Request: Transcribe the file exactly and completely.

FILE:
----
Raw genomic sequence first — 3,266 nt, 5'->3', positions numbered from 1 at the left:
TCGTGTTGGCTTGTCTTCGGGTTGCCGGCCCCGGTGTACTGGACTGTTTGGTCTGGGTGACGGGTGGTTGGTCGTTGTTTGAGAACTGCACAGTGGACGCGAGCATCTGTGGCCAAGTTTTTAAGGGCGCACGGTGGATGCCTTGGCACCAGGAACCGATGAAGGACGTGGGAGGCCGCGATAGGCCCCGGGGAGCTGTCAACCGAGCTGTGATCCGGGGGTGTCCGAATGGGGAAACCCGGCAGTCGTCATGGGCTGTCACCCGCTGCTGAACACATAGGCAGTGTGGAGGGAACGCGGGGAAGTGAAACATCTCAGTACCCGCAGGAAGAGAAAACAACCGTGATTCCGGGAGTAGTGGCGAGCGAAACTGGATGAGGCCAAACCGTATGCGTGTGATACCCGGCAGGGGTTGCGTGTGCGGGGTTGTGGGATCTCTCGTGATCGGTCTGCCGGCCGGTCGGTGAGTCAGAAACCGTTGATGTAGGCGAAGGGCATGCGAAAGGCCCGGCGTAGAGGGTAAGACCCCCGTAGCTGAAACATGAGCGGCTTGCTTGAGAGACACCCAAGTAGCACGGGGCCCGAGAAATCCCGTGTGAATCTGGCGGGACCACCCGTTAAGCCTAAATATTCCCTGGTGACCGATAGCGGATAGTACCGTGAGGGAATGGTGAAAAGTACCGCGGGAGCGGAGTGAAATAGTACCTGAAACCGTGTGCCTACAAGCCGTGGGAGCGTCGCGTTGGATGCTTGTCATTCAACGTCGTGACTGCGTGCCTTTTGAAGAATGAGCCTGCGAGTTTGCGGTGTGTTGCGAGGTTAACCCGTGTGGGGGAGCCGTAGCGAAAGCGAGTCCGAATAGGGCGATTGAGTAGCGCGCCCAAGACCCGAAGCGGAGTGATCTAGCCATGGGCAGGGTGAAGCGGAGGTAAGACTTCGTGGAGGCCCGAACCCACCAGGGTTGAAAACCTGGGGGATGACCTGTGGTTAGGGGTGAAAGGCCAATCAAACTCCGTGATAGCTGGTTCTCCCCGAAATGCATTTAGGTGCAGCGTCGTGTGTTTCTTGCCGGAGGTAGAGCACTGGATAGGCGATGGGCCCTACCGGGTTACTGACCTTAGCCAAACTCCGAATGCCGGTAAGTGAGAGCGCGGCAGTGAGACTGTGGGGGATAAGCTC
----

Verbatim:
Raw genomic sequence first — 3,266 nt, 5'->3', positions numbered from 1 at the left:
TCGTGTTGGCTTGTCTTCGGGTTGCCGGCCCCGGTGTACTGGACTGTTTGGTCTGGGTGACGGGTGGTTGGTCGTTGTTTGAGAACTGCACAGTGGACGCGAGCATCTGTGGCCAAGTTTTTAAGGGCGCACGGTGGATGCCTTGGCACCAGGAACCGATGAAGGACGTGGGAGGCCGCGATAGGCCCCGGGGAGCTGTCAACCGAGCTGTGATCCGGGGGTGTCCGAATGGGGAAACCCGGCAGTCGTCATGGGCTGTCACCCGCTGCTGAACACATAGGCAGTGTGGAGGGAACGCGGGGAAGTGAAACATCTCAGTACCCGCAGGAAGAGAAAACAACCGTGATTCCGGGAGTAGTGGCGAGCGAAACTGGATGAGGCCAAACCGTATGCGTGTGATACCCGGCAGGGGTTGCGTGTGCGGGGTTGTGGGATCTCTCGTGATCGGTCTGCCGGCCGGTCGGTGAGTCAGAAACCGTTGATGTAGGCGAAGGGCATGCGAAAGGCCCGGCGTAGAGGGTAAGACCCCCGTAGCTGAAACATGAGCGGCTTGCTTGAGAGACACCCAAGTAGCACGGGGCCCGAGAAATCCCGTGTGAATCTGGCGGGACCACCCGTTAAGCCTAAATATTCCCTGGTGACCGATAGCGGATAGTACCGTGAGGGAATGGTGAAAAGTACCGCGGGAGCGGAGTGAAATAGTACCTGAAACCGTGTGCCTACAAGCCGTGGGAGCGTCGCGTTGGATGCTTGTCATTCAACGTCGTGACTGCGTGCCTTTTGAAGAATGAGCCTGCGAGTTTGCGGTGTGTTGCGAGGTTAACCCGTGTGGGGGAGCCGTAGCGAAAGCGAGTCCGAATAGGGCGATTGAGTAGCGCGCCCAAGACCCGAAGCGGAGTGATCTAGCCATGGGCAGGGTGAAGCGGAGGTAAGACTTCGTGGAGGCCCGAACCCACCAGGGTTGAAAACCTGGGGGATGACCTGTGGTTAGGGGTGAAAGGCCAATCAAACTCCGTGATAGCTGGTTCTCCCCGAAATGCATTTAGGTGCAGCGTCGTGTGTTTCTTGCCGGAGGTAGAGCACTGGATAGGCGATGGGCCCTACCGGGTTACTGACCTTAGCCAAACTCCGAATGCCGGTAAGTGAGAGCGCGGCAGTGAGACTGTGGGGGATAAGCTC